How to Build a PC for Under $500 – Building your own PC is a great way to learn about how it works and to save some money at the same time. It’s safe to assume that if you’re reading this, you’re interested in new computer technology. However, it’s possible that you’ve never looked into the hardware side of things. If this is the case, building your own computer is a terrific way to get started.
How to Build a PC for $500 or Less
You’ll not only get a machine that’s built to your exact requirements, but you’ll also learn a lot about how they function.
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This article is about hardware rather than software. Not only will we detail what you’ll need, but everything will also be put together in a list of parts for a powerful PC for around $500 that can play Starburst with no delay.
Every single component of your computer is determined by the motherboard, so select wisely. Your motherboard is like your heart; it is the center that your arms and legs, or in this case, RAM and Graphics cards, revolve around.
The motherboard determines the amount of RAM that may be supported, the sort of graphics support available without an additional card and the number of peripheral connections available.
Motherboards are classified according to the type of socket they have, which supports a specific CPU family. For this build, you should use the ASUS Prime H310I-PLUS for this build, which will set you back between $150 and $200. It also has a wide range of support for your CPU, whatever the choice!
The CPU is sometimes referred to as the computer’s brain since it controls almost all of the computer’s processes and signals. Make sure you get a 64-bit CPU. Look at the major indication of speed, which is the number of cycles the CPU can perform in a second and is measured in gigahertz (GHz).
Each cycle reflects how quickly the CPU can process a specific number of bits, which is defined by whether the processor is 32-bit or 64-bit. As a result, the higher the GHz of the CPU, the more bits it pushes around the PC to accomplish work for you. CPUs come in at around $150 right now.
RAM and Memory
The information you’re currently working with is stored in Random Access Memory, or RAM. This implies that programs, open files, and data to and from the Internet are all stored in RAM (at least for the time being).
If your computer has more data than RAM, it will save part of it to your hard drive (this is called a “page file” in Windows or a “swap file” in Linux). Reading and writing to a disk, on the other hand, is significantly slower than doing the same in RAM.
As a result, the more RAM you have, the less time you’ll spend dealing with the hard disk, and the faster things will be. When buying or constructing a computer, a good rule of thumb is to get as much RAM as you can afford. Your system will perform admirably with 16 GB of DDR4 Corsair Vengeance RAM.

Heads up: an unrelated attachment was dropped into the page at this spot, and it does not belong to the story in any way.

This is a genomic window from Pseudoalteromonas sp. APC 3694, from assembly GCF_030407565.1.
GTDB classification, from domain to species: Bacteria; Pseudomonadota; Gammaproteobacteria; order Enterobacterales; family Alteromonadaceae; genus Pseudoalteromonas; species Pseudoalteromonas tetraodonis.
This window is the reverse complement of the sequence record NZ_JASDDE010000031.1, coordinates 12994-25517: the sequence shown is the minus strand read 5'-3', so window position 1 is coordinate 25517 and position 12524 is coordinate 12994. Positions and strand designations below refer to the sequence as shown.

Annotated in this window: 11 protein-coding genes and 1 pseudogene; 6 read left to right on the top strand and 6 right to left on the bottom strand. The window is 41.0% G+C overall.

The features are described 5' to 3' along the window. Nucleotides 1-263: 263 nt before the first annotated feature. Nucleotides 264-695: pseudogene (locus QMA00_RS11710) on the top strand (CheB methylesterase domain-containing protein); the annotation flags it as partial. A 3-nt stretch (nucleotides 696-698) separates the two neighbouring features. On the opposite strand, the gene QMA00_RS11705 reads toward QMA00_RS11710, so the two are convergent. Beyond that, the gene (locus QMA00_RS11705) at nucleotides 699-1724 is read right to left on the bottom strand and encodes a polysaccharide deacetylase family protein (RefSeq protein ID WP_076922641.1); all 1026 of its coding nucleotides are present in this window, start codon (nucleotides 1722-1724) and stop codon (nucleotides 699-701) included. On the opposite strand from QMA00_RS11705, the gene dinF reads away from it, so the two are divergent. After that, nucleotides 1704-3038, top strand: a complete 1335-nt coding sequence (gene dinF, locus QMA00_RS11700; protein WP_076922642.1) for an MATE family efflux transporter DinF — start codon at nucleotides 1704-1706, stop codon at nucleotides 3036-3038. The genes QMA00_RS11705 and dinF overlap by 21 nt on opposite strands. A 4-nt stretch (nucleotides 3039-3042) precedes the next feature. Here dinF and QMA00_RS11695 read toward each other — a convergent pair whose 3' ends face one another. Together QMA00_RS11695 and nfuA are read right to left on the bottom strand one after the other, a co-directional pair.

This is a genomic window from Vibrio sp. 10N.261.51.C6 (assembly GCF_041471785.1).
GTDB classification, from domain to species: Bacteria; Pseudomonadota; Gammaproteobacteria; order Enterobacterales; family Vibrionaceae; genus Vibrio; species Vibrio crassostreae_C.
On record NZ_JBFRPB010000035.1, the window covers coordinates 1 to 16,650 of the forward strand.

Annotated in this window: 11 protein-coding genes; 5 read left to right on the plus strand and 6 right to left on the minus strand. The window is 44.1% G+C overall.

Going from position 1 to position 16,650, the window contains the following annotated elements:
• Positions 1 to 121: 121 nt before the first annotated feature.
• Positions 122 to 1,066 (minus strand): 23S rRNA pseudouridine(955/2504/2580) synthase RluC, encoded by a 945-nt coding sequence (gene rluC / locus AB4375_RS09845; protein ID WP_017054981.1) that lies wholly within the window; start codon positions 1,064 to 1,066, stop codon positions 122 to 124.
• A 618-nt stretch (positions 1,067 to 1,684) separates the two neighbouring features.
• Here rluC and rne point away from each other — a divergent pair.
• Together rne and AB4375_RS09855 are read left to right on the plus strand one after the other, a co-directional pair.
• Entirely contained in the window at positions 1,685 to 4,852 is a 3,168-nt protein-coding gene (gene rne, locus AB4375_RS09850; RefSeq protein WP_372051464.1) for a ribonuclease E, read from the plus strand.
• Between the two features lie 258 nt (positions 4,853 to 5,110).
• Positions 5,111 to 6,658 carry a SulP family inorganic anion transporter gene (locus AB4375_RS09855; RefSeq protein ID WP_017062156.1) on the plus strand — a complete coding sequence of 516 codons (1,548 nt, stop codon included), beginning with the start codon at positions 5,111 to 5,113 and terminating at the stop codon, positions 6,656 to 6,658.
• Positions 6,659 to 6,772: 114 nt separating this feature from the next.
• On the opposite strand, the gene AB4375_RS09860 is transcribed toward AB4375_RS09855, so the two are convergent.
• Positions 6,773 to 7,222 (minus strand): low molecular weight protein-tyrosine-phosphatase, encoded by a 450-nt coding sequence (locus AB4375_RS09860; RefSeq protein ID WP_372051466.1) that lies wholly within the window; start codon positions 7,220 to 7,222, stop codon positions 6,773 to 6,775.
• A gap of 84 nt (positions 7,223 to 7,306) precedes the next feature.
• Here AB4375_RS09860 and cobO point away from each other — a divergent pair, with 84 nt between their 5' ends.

Data is stored on magnetic disks in a typical hard drive. Because this is an older, slower technology, you may buy drives with a very large capacity (e.g., 4 terabytes) for a very low price. Solid-state drives (SSDs) are the new storage standard.
They’re speedier, consume less energy, and last longer than mechanical hard drives. They are, however, more expensive, with the majority of low-cost drives falling into the 128 to 512 GB range.
This should be plenty for most people’s operating systems and apps, but if you have a lot of games, a huge media collection, or deal with large files like raw video footage, you may run out of room.
The Western Digital SN750 500 GB NVMe drive provides an excellent storage option while also saving us a few dollars. You may save money by using a SATA SSD disk, which will still deliver excellent performance.
The metal (or plastic, or glass, or wood) box that keeps all of your components together is referred to as a case. It may seem like a little, but there are a few additional crucial aspects to your case that you should be aware of.
A power supply is the first of them. At a high level, you’ll need a power supply that can manage all of the above-mentioned primary components as well as certain peripherals. Cooling is the second component.
To various degrees, everything on a computer creates heat. Cases can feature built-in cooling systems that range from as basic as a fan to as complicated as water-filled tubes that dissipate heat.
However, purchasing these as part of a case means that a clever engineer somewhere has chosen and integrated the parts in such a way that they will operate together. In truth, a case manufacturer’s warranty will cover you in this situation.
In certain circumstances, the case will also house the motherboard, in addition to four walls, a power supply, and some cooling. These are fantastic alternatives since they eliminate the need for some of the finer connections.
The Rosewill Mini-ITX Tower with a 250-Watt power supply is a fantastic choice for a variety of reasons, not the least of which is that it matches the form factor of our motherboard. Despite its moniker, this is a nice-looking case that would work well on a desktop or as a home entertainment PC.
Rounding Up Prices
Based on Amazon pricing at the time of writing, the aforementioned components cost $480, giving you $20 to spend on a new game. Of course, you may add extras like a DVD-RW drive or a digital media card reader, but the components listed above will provide you with all you need for a fantastic computing experience.
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